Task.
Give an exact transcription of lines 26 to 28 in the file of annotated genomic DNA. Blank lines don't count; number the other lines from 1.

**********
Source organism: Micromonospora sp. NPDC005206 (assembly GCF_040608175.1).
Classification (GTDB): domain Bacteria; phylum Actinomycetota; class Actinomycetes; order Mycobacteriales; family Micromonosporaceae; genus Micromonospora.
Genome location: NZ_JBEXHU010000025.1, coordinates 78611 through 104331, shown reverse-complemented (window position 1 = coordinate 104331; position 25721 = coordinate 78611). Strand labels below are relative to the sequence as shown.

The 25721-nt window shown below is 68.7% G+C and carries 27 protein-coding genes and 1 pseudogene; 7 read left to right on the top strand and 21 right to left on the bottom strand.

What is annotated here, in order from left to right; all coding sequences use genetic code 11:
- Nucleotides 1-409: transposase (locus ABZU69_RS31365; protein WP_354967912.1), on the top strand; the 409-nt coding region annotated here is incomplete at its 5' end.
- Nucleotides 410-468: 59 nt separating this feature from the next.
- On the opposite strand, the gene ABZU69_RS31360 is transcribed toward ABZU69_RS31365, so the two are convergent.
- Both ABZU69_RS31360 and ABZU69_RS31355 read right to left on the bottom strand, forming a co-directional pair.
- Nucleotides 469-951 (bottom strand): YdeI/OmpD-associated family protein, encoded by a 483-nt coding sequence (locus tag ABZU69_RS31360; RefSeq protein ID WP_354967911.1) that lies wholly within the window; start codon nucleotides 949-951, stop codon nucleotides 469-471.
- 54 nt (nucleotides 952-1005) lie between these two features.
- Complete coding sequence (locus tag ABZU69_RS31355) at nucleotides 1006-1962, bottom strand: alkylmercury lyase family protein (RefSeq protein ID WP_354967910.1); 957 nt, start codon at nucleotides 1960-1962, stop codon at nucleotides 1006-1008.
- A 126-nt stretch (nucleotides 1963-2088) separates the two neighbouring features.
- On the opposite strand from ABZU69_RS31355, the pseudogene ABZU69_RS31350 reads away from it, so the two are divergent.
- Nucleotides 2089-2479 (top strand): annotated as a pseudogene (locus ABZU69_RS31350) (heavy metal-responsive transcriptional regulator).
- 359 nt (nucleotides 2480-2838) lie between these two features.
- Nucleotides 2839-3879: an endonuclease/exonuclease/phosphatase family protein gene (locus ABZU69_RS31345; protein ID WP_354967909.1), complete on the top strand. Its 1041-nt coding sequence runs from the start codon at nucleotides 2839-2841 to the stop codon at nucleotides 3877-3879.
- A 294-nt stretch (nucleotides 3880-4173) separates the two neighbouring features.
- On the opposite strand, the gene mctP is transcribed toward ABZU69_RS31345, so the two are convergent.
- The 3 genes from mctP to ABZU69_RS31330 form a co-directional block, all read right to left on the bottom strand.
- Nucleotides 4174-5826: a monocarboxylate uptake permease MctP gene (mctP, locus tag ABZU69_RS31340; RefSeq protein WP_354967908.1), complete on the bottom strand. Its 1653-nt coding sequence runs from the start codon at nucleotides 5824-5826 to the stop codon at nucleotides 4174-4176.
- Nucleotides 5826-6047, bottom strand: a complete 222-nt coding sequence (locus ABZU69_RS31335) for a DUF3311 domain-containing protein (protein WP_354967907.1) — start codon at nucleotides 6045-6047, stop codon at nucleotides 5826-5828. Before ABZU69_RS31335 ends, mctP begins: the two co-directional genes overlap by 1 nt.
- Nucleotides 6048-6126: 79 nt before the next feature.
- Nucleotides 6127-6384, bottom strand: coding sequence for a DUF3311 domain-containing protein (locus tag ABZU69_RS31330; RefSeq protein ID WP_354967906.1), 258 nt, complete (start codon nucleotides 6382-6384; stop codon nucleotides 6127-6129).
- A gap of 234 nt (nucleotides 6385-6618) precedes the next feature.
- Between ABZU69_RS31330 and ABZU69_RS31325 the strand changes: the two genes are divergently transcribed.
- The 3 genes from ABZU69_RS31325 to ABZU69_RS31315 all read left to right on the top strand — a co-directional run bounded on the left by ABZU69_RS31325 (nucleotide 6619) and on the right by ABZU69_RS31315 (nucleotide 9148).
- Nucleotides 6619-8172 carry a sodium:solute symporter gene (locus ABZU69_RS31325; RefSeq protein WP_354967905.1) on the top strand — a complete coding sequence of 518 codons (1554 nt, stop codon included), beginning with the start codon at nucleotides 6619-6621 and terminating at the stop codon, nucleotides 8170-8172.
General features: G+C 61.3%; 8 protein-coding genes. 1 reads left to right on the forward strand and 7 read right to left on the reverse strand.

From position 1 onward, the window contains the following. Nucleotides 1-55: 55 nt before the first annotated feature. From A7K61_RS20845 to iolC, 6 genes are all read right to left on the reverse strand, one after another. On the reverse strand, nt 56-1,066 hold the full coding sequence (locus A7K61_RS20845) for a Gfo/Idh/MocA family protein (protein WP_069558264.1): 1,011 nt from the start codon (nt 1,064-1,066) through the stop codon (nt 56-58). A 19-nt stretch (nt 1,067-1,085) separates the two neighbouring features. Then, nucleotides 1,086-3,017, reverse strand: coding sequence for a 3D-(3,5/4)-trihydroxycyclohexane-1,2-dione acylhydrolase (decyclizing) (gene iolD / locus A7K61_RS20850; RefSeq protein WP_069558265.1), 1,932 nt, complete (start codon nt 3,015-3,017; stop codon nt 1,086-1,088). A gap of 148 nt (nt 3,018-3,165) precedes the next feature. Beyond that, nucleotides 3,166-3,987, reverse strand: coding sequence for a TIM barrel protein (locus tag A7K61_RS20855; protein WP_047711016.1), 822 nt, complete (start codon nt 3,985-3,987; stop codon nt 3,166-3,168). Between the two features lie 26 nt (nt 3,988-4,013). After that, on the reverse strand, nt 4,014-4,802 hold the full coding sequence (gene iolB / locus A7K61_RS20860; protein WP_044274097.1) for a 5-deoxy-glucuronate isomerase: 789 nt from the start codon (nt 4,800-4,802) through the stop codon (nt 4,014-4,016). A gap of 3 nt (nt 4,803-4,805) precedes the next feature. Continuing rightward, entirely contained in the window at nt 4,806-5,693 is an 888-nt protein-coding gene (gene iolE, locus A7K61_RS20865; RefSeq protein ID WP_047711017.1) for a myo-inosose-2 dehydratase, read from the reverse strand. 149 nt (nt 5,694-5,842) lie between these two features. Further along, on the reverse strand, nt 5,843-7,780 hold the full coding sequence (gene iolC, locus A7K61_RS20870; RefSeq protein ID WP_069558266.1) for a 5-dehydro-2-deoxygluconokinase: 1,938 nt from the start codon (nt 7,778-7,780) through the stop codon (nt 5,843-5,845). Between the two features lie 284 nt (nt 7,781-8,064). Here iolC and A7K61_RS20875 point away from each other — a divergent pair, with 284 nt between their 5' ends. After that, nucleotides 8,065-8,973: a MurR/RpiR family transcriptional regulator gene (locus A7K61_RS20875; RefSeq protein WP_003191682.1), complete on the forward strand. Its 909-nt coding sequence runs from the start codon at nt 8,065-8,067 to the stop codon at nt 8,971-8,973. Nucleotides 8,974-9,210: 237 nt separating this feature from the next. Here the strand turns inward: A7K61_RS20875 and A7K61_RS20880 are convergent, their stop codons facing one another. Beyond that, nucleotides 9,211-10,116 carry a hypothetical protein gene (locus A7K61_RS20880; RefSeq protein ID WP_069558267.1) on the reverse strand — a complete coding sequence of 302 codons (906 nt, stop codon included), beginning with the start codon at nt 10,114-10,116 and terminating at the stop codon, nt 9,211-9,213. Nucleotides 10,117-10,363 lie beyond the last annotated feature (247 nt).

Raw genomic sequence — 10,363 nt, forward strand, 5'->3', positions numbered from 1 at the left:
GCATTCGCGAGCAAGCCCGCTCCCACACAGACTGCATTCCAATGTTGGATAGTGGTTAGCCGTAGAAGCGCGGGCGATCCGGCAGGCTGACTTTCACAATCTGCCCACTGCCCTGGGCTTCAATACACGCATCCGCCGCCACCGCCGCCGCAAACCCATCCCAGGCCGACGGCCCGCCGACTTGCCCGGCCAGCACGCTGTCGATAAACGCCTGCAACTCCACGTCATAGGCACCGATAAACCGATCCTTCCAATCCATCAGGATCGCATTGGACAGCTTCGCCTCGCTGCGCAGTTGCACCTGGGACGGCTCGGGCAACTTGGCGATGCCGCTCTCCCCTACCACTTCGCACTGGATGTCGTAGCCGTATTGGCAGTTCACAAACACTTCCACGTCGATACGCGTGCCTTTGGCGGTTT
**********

- Between ABZU69_RS31330 and ABZU69_RS31325 the strand changes: the two genes are divergently transcribed.
- The 3 genes from ABZU69_RS31325 to ABZU69_RS31315 all read left to right on the top strand — a co-directional run bounded on the left by ABZU69_RS31325 (nucleotide 6619) and on the right by ABZU69_RS31315 (nucleotide 9148).
- Nucleotides 6619-8172 carry a sodium:solute symporter gene (locus ABZU69_RS31325; RefSeq protein WP_354967905.1) on the top strand — a complete coding sequence of 518 codons (1554 nt, stop codon included), beginning with the start codon at nucleotides 6619-6621 and terminating at the stop codon, nucleotides 8170-8172.